This week we begin a journey into California’s past, both the story and landscape of the gold rush. Spring is perfect for physical exploration, when it’s still cool and the rolling foothills of the western Sierra Nevada are abloom with wildflowers.
The story is worth diving into just about any time—especially if your guide is journalist and historian Carey McWilliams, who, to commemorate California’s first 100 years of statehood, in 1949 published his exceptional assessment, California: The Great Exception. If you’ve never read it, scare up a copy. (Mine is a paperback first issued by University of California Press in 1999.) If you have it tucked away on a bookshelf, find it and read it again.
You might think a book so old would seem irrelevant in the 21st century. Some facts and projections are woefully dated, true, but McWilliams’ book is still insightful, still prescient. Lewis Lapham, former editor of Harper’s, explained in his foreword that it “remains current because it proceeds from his appreciation of California as a temperament, a metaphor, a turn of mind.”
As McWilliams himself wrote: “In California the lights went on all at once, in a blaze, and they never have dimmed.” To his mind, the state’s exceptional geography influenced its equally exceptional history, agricultural enterprise—heck, enterprise of all kinds—and political poise, if not outright presumption. Not just one story, but many interconnected ones.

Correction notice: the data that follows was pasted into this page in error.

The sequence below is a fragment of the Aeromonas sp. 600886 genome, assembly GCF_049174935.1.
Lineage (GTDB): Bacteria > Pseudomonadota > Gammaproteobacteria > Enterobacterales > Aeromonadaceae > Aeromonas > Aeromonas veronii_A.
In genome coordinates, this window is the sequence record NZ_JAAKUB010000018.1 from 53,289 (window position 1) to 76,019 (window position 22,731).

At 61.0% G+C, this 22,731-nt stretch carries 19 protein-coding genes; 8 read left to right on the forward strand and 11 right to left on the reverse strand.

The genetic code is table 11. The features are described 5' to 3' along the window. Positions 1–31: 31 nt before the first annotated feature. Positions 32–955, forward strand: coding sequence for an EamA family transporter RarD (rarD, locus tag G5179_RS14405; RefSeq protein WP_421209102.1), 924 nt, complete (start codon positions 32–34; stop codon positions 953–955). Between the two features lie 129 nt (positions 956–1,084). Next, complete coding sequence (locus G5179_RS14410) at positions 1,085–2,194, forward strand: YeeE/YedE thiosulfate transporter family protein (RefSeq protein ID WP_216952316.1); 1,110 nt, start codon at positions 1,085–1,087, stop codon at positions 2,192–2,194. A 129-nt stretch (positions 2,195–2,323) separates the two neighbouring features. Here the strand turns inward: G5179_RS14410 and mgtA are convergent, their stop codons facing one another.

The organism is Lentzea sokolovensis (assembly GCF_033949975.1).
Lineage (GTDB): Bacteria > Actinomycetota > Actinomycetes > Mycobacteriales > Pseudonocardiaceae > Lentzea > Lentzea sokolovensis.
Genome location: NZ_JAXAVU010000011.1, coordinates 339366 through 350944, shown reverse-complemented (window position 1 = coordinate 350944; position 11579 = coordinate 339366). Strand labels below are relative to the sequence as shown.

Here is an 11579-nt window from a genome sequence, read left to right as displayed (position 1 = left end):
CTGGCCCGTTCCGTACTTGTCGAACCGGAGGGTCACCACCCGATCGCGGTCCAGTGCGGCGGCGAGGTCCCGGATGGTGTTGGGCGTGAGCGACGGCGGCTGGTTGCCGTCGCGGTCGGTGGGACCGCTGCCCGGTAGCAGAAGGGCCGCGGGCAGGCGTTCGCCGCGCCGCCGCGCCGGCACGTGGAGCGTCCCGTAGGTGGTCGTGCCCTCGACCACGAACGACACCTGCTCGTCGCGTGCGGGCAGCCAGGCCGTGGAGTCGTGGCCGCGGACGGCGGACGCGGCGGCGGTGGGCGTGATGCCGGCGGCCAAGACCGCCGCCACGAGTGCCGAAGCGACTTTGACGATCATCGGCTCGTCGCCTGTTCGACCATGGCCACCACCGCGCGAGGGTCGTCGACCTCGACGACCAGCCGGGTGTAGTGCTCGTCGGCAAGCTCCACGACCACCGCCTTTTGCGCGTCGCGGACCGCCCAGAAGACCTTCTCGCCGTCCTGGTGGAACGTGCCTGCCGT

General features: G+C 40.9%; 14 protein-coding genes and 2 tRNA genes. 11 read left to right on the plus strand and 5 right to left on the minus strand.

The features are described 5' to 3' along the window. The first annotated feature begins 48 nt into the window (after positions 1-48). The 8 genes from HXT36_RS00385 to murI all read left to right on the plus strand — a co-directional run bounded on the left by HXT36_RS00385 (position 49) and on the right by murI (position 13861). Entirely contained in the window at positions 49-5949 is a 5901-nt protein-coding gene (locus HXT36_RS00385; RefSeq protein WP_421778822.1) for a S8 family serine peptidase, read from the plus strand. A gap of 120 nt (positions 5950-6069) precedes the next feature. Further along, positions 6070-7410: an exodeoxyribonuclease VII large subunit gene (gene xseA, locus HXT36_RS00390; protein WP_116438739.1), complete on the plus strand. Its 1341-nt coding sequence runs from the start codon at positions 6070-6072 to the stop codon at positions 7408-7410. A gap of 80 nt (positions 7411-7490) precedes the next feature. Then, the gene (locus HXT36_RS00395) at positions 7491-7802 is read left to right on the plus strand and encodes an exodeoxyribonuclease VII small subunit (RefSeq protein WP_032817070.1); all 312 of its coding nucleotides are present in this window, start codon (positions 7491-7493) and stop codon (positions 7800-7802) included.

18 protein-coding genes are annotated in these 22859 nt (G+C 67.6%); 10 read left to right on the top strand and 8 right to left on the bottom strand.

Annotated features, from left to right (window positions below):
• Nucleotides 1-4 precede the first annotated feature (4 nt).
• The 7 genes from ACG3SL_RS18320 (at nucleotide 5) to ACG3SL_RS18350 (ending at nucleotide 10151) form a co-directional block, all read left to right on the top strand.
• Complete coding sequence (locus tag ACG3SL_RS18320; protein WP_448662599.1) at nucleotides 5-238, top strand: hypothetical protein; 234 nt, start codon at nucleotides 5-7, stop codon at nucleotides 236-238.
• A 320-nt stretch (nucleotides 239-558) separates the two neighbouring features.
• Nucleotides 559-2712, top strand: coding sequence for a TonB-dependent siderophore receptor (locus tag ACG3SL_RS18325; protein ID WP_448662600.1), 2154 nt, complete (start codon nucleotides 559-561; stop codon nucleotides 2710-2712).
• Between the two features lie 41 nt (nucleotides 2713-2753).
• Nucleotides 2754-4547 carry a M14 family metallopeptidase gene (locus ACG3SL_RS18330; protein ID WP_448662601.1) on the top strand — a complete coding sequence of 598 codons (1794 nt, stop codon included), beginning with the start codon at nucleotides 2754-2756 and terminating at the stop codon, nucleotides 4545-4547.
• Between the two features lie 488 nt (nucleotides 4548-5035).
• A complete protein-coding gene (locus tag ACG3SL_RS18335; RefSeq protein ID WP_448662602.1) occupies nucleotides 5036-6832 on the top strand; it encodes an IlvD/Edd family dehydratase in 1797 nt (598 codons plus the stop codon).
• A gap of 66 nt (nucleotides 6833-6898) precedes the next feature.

The constant, Lapham said, was “the dreaming energy of the California mind, its delight in metaphor and its wish to believe in what isn’t there, about the future as a work of the imagination and a past that came and went as abruptly as last year’s movie set or yesterday’s snow.”
And according to McWilliams, California still cannot accurately assess its place in the American scheme of things, because the gold rush isn’t over. The adventure continues, the chaos: “There is still too much commotion—too much noise and movement and turmoil.” Can’t argue that point.
That California “commotion” started with the gold rush of 1849, as we’ve discussed before, and as every fourth grader could tell you—maybe even show you, in the bargain, demonstrating how the old-timers panned for gold.
Yet Carey McWilliams’ version is a unique, explosive story, one that should cause even Californians to gasp and step back. Because, busy as we are, day to day, creating and re-creating the California dream, it’s hard to see it, to really see what it is we’re doing, together, writing and re-writing the California story. The bigger picture. McWilliams’ vision is clear—and his insights surprising. That clarity is all the more impressive 70 years later.
Next time we’ll start the story of the California gold rush as McWilliams tells it. To get ahead of the story on the ground, visit Marshall Gold Discovery State Park in Coloma, and, even closer, Sutter’s Fort in downtown Sacramento and the nearby California Indian Museum & Cultural Center. Then there’s Chaw’se Indian Grinding Rock State Historic Park near Volcano. Native peoples did not fare well when explorers and settlers rushed in.